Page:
You can read this material to get some more accessible examples of mathematical induction: http://www.cs.cornell.edu/courses/cs280 ... uction.pdf

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Re: need clearer explanation of mathematical induction.
thanks again for your detailed replies. Just a slight clarification request, so in mathematics and mathematical induction: are you hypothesizing a general principle and trying to prove as many cases as possible are applicable?
Re: need clearer explanation of mathematical induction.
I think you're hypothesizing a general statement, that it applies to all natural numbers in my case. After you test it against mathematical induction methods and it passes, you deduct the hypothesis holds true and thus applies to ALL possible cases.
Re: need clearer explanation of mathematical induction.
Concerning mathematical induction, in my understanding, what can appropriately be said to be a general principle is the inductive step, and the latter is always in the form of a conditional, i.e. if p (k ) then p (k+1); even though it might not be explicitly stated as such, as in the recursive definitions (i.e. rules 26) that you gave in the OP. Consider the following carefully. What we assume is the antecedent of the inductive step, i.e. p(k) (which we call the inductive hypothesis), and from this assumption we derive the consequent, i.e. p (k+1).ProfAlex wrote:so in mathematics and mathematical induction: are you hypothesizing a general principle and trying to prove as many cases as possible are applicable?
Now recall from the truth table for implication, that it can only be false if its antecedent is true and its consequent false. But this possibility was discarded in our proof, because we have proved that when the antecedent holds then the consequent follows. So the inductive step, i.e. the conditional "if p (k) then p (k+1)" was proved and not assumed/hypothesized. What you should carefully consider is this: the conditional “if p(k) then p(k+1)” was proved.
Now the base case is the first value of k for which p(k) holds. Say the base case is when k=0, so p (0) is shown to hold. And then we have proved in the inductive step that p (k) entail p (k+1). So as we know p (0) holds, we also know by the inductive step that p (1) also holds. As we now know p (1) holds, by the inductive step again, we now also know p (2) holds etc... All we did is show the base case, and proved the inductive step, and when we do that it is as if there is a "domino or ripple effect" that starts from the base case and propagates through all subsequent cases! So we prove all the cases starting as from the base case in this fashion!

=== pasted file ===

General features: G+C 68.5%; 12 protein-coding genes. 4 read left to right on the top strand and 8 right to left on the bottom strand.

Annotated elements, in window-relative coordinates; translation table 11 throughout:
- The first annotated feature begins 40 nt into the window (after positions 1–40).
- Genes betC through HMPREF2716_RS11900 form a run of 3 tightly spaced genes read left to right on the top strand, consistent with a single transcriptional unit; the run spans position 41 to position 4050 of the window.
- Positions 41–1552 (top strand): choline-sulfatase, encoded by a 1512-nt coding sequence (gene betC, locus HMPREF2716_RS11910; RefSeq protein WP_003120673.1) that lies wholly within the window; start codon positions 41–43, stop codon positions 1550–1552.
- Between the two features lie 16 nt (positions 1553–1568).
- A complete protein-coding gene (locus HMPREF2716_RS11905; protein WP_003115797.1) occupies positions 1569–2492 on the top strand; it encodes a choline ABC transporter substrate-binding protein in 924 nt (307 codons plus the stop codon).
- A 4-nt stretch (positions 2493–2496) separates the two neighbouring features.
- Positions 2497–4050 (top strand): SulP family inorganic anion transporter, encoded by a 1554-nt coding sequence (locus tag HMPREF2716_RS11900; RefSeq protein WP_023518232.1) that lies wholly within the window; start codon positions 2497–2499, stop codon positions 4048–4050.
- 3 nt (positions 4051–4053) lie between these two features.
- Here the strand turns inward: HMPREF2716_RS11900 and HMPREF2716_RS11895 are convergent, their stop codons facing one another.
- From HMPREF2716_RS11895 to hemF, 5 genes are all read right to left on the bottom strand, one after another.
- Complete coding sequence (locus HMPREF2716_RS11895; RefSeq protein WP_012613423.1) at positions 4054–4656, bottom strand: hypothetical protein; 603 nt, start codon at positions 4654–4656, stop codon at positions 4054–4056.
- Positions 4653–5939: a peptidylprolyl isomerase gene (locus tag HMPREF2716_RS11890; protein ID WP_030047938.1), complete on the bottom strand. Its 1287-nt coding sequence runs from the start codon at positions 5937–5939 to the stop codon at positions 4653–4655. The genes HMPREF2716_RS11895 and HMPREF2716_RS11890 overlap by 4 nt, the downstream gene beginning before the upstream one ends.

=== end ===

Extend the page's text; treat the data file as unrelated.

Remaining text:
For example in the previous proof of the number of left and right parenthesis, it was proved for all SL sentences and not just for as many as possible sentential logic sentences. Every senstence of SL is ultimately constructed from atomic sentences. All the rules that can be applied to construct molecular sentences from atomic sentences will introduce the same number of left and right parenthesis. However far one is in this construction process, the same rules apply. So the idea is that we show the base case (the atomic sentence), and take an arbitrary step far ahead in the construction process and show that the left and right parenthesis are still balanced. And the induction proof is thus completed. You can then imagine the "domino effect" to be convinced by the proof!
 Arising_uk
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Re: need clearer explanation of mathematical induction.
Not that it helps much but on my Logic course it was called Structured Induction and I think there's Structured Recursion in there somewhere as well.
Re: need clearer explanation of mathematical induction.
ProfAlexHartdegen
If you are still having trouble with this, you can ask more questions. If that be the case, tell me where you are stuck.
If you are still having trouble with this, you can ask more questions. If that be the case, tell me where you are stuck.

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Re: need clearer explanation of mathematical induction.
thank you so much for your willingness to help, I think I might understand now  I am reading farther along the book. I'm just finishing the section about Truth Functional Completeness.

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Re: need clearer explanation of mathematical induction.
Actually, I do have another question that involves the concepts of Mathematical Induction and Truth Functional Completeness.
In that section of the Logic Book there is another example of Mathematical Induction that discusses a minor point in passing that confuses me. The example involves showing that the set of connectives {'∨' '&'} are NOT Truth Functionally Complete. Unfortunately to address the minor point I must present the entire discussion so I will write it verbatim hereafter.